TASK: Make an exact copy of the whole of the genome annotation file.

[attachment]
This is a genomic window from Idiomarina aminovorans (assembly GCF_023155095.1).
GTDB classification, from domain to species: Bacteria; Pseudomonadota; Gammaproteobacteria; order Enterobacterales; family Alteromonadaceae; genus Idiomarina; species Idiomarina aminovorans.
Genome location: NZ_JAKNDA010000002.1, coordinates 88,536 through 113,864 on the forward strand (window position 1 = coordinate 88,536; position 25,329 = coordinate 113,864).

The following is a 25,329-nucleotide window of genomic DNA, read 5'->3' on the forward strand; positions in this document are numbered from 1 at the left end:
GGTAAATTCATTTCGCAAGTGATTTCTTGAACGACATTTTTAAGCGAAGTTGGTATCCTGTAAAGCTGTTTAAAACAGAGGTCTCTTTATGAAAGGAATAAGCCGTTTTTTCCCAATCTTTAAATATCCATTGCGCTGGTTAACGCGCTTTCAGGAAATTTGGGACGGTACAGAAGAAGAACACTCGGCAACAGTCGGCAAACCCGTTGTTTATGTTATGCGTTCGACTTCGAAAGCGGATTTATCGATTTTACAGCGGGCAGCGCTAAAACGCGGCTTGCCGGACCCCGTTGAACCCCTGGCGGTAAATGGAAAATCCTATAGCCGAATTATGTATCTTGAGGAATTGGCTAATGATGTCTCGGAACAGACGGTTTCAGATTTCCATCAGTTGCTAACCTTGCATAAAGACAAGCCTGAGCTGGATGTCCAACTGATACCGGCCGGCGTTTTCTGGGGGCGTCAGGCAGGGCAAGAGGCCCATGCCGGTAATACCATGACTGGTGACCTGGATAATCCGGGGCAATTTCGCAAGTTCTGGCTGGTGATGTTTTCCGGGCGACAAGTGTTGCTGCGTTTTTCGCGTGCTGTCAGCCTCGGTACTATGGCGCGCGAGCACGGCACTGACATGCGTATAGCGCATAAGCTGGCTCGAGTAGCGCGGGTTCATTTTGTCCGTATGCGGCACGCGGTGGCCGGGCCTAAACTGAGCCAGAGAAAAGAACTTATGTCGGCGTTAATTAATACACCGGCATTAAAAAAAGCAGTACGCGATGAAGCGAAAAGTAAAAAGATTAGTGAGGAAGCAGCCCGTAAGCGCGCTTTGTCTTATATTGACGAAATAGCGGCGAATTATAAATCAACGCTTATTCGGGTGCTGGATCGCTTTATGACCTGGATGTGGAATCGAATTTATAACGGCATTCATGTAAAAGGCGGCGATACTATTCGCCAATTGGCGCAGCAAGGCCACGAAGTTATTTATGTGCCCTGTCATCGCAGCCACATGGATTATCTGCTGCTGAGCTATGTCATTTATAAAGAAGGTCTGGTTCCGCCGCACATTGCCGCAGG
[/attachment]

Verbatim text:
This is a genomic window from Idiomarina aminovorans (assembly GCF_023155095.1).
GTDB classification, from domain to species: Bacteria; Pseudomonadota; Gammaproteobacteria; order Enterobacterales; family Alteromonadaceae; genus Idiomarina; species Idiomarina aminovorans.
Genome location: NZ_JAKNDA010000002.1, coordinates 88,536 through 113,864 on the forward strand (window position 1 = coordinate 88,536; position 25,329 = coordinate 113,864).

The following is a 25,329-nucleotide window of genomic DNA, read 5'->3' on the forward strand; positions in this document are numbered from 1 at the left end:
GGTAAATTCATTTCGCAAGTGATTTCTTGAACGACATTTTTAAGCGAAGTTGGTATCCTGTAAAGCTGTTTAAAACAGAGGTCTCTTTATGAAAGGAATAAGCCGTTTTTTCCCAATCTTTAAATATCCATTGCGCTGGTTAACGCGCTTTCAGGAAATTTGGGACGGTACAGAAGAAGAACACTCGGCAACAGTCGGCAAACCCGTTGTTTATGTTATGCGTTCGACTTCGAAAGCGGATTTATCGATTTTACAGCGGGCAGCGCTAAAACGCGGCTTGCCGGACCCCGTTGAACCCCTGGCGGTAAATGGAAAATCCTATAGCCGAATTATGTATCTTGAGGAATTGGCTAATGATGTCTCGGAACAGACGGTTTCAGATTTCCATCAGTTGCTAACCTTGCATAAAGACAAGCCTGAGCTGGATGTCCAACTGATACCGGCCGGCGTTTTCTGGGGGCGTCAGGCAGGGCAAGAGGCCCATGCCGGTAATACCATGACTGGTGACCTGGATAATCCGGGGCAATTTCGCAAGTTCTGGCTGGTGATGTTTTCCGGGCGACAAGTGTTGCTGCGTTTTTCGCGTGCTGTCAGCCTCGGTACTATGGCGCGCGAGCACGGCACTGACATGCGTATAGCGCATAAGCTGGCTCGAGTAGCGCGGGTTCATTTTGTCCGTATGCGGCACGCGGTGGCCGGGCCTAAACTGAGCCAGAGAAAAGAACTTATGTCGGCGTTAATTAATACACCGGCATTAAAAAAAGCAGTACGCGATGAAGCGAAAAGTAAAAAGATTAGTGAGGAAGCAGCCCGTAAGCGCGCTTTGTCTTATATTGACGAAATAGCGGCGAATTATAAATCAACGCTTATTCGGGTGCTGGATCGCTTTATGACCTGGATGTGGAATCGAATTTATAACGGCATTCATGTAAAAGGCGGCGATACTATTCGCCAATTGGCGCAGCAAGGCCACGAAGTTATTTATGTGCCCTGTCATCGCAGCCACATGGATTATCTGCTGCTGAGCTATGTCATTTATAAAGAAGGTCTGGTTCCGCCGCACATTGCCGCAGG